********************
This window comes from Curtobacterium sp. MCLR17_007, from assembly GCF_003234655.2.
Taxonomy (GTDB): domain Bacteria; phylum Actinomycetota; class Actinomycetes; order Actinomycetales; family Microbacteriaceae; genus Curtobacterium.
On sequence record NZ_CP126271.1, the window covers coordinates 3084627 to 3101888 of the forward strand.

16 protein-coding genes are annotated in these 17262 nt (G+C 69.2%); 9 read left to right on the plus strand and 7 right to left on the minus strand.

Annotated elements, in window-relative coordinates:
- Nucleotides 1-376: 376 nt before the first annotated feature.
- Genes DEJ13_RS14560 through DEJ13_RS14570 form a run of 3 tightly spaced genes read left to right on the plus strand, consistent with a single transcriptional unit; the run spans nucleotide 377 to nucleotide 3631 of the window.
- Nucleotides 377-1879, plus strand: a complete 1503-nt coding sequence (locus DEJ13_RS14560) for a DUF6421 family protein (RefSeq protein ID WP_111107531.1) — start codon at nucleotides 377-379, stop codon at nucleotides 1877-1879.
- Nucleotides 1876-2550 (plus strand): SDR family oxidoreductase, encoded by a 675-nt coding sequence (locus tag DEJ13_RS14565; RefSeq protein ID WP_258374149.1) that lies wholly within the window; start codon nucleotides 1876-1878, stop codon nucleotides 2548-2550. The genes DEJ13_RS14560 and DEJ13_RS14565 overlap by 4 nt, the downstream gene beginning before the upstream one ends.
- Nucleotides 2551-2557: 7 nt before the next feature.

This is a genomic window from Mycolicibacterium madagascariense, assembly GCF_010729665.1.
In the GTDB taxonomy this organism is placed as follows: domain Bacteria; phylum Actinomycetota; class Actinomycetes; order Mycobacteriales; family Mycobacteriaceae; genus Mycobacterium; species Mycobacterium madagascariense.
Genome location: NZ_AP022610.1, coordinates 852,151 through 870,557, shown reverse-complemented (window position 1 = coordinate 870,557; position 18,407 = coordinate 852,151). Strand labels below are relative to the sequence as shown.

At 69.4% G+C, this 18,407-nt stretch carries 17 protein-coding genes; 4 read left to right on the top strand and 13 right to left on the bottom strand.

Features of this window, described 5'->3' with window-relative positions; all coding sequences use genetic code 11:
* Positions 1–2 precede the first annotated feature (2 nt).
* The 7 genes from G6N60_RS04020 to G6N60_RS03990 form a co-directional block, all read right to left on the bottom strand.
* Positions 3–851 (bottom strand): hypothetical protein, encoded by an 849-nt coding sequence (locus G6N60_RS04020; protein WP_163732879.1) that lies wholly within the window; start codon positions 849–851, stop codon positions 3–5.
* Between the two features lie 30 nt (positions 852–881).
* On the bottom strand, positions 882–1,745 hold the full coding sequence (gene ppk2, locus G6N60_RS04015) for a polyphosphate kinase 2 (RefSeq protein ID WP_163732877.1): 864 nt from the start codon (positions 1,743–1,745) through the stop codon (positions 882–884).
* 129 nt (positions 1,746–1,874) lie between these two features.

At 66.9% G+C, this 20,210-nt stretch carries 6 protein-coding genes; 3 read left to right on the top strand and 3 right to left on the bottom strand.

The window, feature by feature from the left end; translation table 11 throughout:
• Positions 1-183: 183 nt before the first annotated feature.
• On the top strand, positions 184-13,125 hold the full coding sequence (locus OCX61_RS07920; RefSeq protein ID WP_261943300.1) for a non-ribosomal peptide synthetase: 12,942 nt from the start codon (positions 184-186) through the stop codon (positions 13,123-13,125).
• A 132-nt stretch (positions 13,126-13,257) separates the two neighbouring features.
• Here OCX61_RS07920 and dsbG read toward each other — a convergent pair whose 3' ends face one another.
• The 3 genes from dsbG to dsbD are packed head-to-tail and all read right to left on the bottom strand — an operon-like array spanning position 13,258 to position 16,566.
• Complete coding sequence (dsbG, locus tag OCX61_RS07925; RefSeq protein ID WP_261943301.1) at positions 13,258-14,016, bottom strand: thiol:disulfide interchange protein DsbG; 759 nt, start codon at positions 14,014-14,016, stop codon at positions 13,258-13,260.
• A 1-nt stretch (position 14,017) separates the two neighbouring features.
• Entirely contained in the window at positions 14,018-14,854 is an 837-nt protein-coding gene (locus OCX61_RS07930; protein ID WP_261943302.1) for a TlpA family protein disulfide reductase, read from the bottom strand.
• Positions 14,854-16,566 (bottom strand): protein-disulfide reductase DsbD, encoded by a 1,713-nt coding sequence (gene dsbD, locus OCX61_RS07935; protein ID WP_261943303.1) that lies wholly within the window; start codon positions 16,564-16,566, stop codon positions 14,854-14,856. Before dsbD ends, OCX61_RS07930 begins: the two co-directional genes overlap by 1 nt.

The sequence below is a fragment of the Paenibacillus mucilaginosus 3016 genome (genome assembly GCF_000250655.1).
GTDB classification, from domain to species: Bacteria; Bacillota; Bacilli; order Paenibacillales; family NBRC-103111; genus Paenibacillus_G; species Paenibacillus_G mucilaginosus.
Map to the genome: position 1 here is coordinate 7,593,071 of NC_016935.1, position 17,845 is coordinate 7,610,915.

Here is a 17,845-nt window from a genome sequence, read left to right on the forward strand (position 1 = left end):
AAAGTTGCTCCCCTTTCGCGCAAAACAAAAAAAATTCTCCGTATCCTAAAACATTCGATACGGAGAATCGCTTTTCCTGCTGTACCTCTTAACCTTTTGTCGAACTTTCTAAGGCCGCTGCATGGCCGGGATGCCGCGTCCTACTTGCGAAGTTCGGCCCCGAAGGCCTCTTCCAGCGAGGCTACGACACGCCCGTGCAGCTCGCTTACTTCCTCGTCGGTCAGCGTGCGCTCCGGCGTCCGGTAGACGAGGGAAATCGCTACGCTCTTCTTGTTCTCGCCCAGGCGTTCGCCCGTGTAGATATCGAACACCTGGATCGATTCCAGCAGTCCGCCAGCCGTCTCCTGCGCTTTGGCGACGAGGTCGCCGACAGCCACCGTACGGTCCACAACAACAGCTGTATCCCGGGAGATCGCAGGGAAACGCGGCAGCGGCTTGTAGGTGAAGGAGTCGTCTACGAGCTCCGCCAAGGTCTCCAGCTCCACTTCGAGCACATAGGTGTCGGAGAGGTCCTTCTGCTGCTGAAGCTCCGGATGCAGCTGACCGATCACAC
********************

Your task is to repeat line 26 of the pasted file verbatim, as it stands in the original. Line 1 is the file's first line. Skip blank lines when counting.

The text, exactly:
• A 132-nt stretch (positions 13,126-13,257) separates the two neighbouring features.